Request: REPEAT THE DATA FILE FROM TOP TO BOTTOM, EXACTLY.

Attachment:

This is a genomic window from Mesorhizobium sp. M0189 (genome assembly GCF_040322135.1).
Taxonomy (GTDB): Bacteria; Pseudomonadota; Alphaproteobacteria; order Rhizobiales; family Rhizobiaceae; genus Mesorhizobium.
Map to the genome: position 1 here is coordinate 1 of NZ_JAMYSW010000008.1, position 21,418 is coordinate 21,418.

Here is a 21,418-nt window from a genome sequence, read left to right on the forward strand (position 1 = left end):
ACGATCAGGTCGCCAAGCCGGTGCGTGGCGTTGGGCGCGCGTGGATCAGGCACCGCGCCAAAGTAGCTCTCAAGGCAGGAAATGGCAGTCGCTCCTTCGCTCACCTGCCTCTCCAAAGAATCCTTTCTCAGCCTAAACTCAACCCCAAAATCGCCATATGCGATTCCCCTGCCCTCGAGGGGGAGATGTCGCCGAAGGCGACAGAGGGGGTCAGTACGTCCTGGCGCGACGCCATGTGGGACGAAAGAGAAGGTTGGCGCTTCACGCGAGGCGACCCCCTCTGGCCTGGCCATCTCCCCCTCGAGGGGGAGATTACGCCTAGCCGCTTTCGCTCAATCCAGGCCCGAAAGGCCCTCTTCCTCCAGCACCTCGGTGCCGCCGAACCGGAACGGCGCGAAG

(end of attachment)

This is a genomic window from Mesorhizobium sp. M0189 (genome assembly GCF_040322135.1).
Taxonomy (GTDB): Bacteria; Pseudomonadota; Alphaproteobacteria; order Rhizobiales; family Rhizobiaceae; genus Mesorhizobium.
Map to the genome: position 1 here is coordinate 1 of NZ_JAMYSW010000008.1, position 21,418 is coordinate 21,418.

Here is a 21,418-nt window from a genome sequence, read left to right on the forward strand (position 1 = left end):
ACGATCAGGTCGCCAAGCCGGTGCGTGGCGTTGGGCGCGCGTGGATCAGGCACCGCGCCAAAGTAGCTCTCAAGGCAGGAAATGGCAGTCGCTCCTTCGCTCACCTGCCTCTCCAAAGAATCCTTTCTCAGCCTAAACTCAACCCCAAAATCGCCATATGCGATTCCCCTGCCCTCGAGGGGGAGATGTCGCCGAAGGCGACAGAGGGGGTCAGTACGTCCTGGCGCGACGCCATGTGGGACGAAAGAGAAGGTTGGCGCTTCACGCGAGGCGACCCCCTCTGGCCTGGCCATCTCCCCCTCGAGGGGGAGATTACGCCTAGCCGCTTTCGCTCAATCCAGGCCCGAAAGGCCCTCTTCCTCCAGCACCTCGGTGCCGCCGAACCGGAACGGCGCGAAG